A week after the European Union called for proposals from organisations in Zambia working on human rights, including the rights of lesbian, gay, bisexual, transgender and intersex (LGBTI) individuals, the Minister of Home Affairs, Edgar Lungu, stated in an interview that the EU was promoting same-sex marriages in Zambia – sparking a storm of homophobic bigotry and hate-speech.
Read full article http://www.osisa.org/lgbti/blog/sowing-poisonous-seeds-zambia
The Rev. Dr. Nancy Wilson is the moderator of the Metropolitan Community Churches, which has ministries in over 40 countries. Dr. Wilson was part of the first religious LGBT delegation to meet with a U.S. sitting president in 1979. She is currently a member of President Obama’s Advisory Council on Faith-Based and Neighborhood Partnerships.
The White House announced a forum to review progress on the fight against human trafficking, a cause to which President Barack Obama proclaimed his commitment in his groundbreaking speech in September of 2012. One partner group is the President’s Advisory Council on Faith-based and Neighborhood Partnerships, which released a report called, “Building Partnerships to Eradicate Modern-day Slavery” on 10 April 2013. (Full Report)
The Rev. Dr. Nancy Wilson, Moderator of Metropolitan Community Churches (MCC) and member of the Council, said, “Today, we stand against the sexual or economic enslavement of any human being. We are abolitionists from all religions because we share the belief that each human being is a creation of God.”
The report states:
There are more slaves in the world today than at any other point in human history, with an estimated 21 million in bondage across the globe. … Victims of modern-day slavery include U.S. citizens and foreign nationals, children and adults, who are trapped in forced labor and commercial sexual exploitation, with little hope of escape.
Trafficking in persons is estimated to be one of the top-grossing criminal industries in the world, with traffickers profiting an estimated $32 billion every year. The extraordinary reach of this crime is shocking—with cases reported in virtually every country in the world…
“With over 77% of victims being persons of color and the targeting of homeless youth, 40% of whom are lesbian, gay, bisexual or transgender, our mandate is clear,” said Dr. Wilson. “Prejudice makes people vulnerable to hate, to violence and to being enslaved so we must challenge prejudice wherever it is.”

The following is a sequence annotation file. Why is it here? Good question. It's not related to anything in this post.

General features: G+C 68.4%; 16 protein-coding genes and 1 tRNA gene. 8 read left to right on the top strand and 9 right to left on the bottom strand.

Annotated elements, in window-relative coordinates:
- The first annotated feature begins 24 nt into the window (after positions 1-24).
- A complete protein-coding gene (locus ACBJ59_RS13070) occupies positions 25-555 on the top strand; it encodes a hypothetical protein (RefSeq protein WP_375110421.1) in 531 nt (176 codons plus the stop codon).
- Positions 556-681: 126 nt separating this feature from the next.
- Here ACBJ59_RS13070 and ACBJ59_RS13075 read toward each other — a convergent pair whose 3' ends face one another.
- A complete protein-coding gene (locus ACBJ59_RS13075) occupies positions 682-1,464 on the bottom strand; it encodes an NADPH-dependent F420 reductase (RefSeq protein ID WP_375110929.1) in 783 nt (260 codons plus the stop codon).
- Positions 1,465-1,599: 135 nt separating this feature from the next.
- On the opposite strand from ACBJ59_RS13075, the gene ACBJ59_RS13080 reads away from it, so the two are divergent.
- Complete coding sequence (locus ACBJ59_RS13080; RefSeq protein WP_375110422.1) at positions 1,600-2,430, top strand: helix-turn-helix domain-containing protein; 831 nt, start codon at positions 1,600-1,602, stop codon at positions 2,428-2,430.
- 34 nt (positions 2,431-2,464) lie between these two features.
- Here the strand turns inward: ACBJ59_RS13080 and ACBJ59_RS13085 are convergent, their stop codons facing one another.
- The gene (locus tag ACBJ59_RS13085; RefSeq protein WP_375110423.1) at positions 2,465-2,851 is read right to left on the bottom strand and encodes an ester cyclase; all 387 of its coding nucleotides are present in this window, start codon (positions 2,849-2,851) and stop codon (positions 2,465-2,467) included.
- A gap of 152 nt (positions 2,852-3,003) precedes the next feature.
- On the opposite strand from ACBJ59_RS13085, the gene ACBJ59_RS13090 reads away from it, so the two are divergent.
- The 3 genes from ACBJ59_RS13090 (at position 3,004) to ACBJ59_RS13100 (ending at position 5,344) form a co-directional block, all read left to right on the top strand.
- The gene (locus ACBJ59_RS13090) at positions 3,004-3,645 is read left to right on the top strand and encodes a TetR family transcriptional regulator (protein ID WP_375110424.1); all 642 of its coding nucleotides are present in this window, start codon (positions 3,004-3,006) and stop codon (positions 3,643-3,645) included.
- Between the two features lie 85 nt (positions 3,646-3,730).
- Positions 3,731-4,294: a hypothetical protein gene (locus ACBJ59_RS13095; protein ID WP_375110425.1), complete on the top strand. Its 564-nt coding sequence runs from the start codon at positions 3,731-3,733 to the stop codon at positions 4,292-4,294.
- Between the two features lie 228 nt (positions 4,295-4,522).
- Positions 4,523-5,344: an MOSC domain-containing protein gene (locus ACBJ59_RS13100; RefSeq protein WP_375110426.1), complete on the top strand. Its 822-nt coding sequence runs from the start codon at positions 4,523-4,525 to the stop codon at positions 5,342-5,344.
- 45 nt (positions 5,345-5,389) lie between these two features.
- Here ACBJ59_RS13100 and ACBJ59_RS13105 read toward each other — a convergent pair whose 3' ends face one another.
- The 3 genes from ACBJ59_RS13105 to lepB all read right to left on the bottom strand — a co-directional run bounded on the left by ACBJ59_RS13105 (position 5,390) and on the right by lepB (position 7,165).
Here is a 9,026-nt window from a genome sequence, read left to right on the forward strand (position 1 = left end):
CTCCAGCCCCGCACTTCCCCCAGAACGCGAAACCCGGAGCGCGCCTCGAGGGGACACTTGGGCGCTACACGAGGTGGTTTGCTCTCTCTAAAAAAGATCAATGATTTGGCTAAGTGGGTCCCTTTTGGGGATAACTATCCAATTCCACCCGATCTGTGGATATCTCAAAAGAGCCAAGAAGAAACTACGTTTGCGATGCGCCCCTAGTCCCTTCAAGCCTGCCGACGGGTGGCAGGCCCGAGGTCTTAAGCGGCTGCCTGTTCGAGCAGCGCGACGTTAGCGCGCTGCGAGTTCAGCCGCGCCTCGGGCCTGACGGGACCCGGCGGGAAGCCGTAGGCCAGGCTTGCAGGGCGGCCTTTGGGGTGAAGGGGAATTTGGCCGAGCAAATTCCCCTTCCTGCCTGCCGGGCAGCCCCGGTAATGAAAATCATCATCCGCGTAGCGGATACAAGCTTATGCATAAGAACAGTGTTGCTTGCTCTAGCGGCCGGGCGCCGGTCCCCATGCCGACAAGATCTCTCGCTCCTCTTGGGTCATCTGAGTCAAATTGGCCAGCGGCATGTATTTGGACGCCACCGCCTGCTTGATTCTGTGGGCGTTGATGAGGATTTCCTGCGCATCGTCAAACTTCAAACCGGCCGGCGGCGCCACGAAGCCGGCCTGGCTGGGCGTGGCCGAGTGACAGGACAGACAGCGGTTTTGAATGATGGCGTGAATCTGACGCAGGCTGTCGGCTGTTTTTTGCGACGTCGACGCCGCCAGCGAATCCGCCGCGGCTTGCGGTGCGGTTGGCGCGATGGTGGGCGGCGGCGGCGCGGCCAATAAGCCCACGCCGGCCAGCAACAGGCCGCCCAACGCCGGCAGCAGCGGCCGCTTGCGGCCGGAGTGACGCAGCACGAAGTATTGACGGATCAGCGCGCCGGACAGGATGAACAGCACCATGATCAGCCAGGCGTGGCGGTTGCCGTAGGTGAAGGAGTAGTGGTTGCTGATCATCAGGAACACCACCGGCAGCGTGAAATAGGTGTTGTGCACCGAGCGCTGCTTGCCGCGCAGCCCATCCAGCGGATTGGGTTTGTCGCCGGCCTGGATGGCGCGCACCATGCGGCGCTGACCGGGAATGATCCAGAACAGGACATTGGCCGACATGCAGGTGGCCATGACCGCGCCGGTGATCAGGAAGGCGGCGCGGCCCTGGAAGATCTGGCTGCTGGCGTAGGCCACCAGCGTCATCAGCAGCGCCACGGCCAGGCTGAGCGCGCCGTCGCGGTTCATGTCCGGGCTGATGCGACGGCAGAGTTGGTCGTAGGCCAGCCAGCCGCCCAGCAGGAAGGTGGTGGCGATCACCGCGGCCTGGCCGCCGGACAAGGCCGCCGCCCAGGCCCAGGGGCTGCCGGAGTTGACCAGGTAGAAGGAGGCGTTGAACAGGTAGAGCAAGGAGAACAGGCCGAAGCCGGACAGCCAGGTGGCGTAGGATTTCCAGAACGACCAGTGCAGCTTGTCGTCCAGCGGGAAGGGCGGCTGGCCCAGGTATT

The report made 10 recommendations ranging from scaling up the fight against slavery throughout the world, minimizing purchase of slave-produced goods, anti-trafficking work by government agencies, ad campaign, hotline, national summit, call to action and “tool kit” for religious groups on what to do.
“All MCC congregations and faith leaders understand that it is our stories that change hearts and minds. We are walking a path toward freedom and must bring others with us. When anyone is enslaved, we are all enslaved,” said Dr. Wilson. “When a child or worker cannot tell their story, we must tell it for them and work for their freedom.”
The report highlighted the stories of:
Pope Francis! Pope Francisco! When I heard his name, I thought, “What an auspicious beginning!” His name alludes to St. Francis Xavier, founding Jesuit scholar, but it is St. Francis of Assisi, renowned for service to the poor and his love for all God’s creatures, that Pope Francis is claiming. We pray that ministry to and with the poor become the hallmark of his legacy.
Read the full article on the Huffington Post
[Rev. Victor Bracuto is MCC’s Coordinator for South America and the Dean for Students in the Garner Institute.]
Argentina’s leading LGBT rights advocate on Wednesday criticized Pope Francis’ strong opposition to marriage rights for same-sex couples.
Esteban Paulón, president of the Lesbian, Gay, Bisexual and Trans Federation (FALGBT,) noted during an interview with the Washington Blade hours after the College of Cardinals elected Francis that he was among the most vocal critics of a same-sex marriage bill that President Cristina Fernández de Kirchner signed in 2010. The new pontiff, who was the-then archbishop of Buenos Aires, described the measure in a letter he wrote to four Argentine monasteries before the country’s Senate approved it as a “machination of the Father of Lies that seeks to confuse and deceive the children of God.”
read full article at the Washington Blade
13 March 2013
From the Office of the Moderator
Metropolitan Community Churches
Moderator of Largest LGBT Church
Calls for Prayer for New Pope
Today I join with people around the globe in praying for the newly elected pontiff, Pope Francis, and for the people the world over who will look to him for spiritual guidance.
The challenges any Head of Communion faces are many and far outweigh the privileges that accrue to the position. Though we may differ on our perspectives, I trust that all who lead the faithful seek the fulfillment of God’s plan for peace on this earth and good will prevailing among all. Whether his choice of name reflects his devotion to the great Jesuit scholar or the humble monastic of popular piety who heard the voice of God calling him to rebuild the Church, I pray that Pope Francis will have the wisdom and courage to lead by demonstrating compassion, mercy, generosity and grace in all things as the One Christians across the globe follow, Jesus the Christ.
The first Jesuit and the first Argentinian to be elected as Pontiff, I pray Pope Francis will be the first Bishop of Rome to embrace the diversity of God’s creation, especially as that relates to God’s LGBT children, and become a voice for respect and equality everywhere.
I call on MCCers and people of good will everywhere to join me in that prayer.
Grace and Peace,
The Rev. Elder Nancy Wilson, Moderator
Metropolitan Community Churches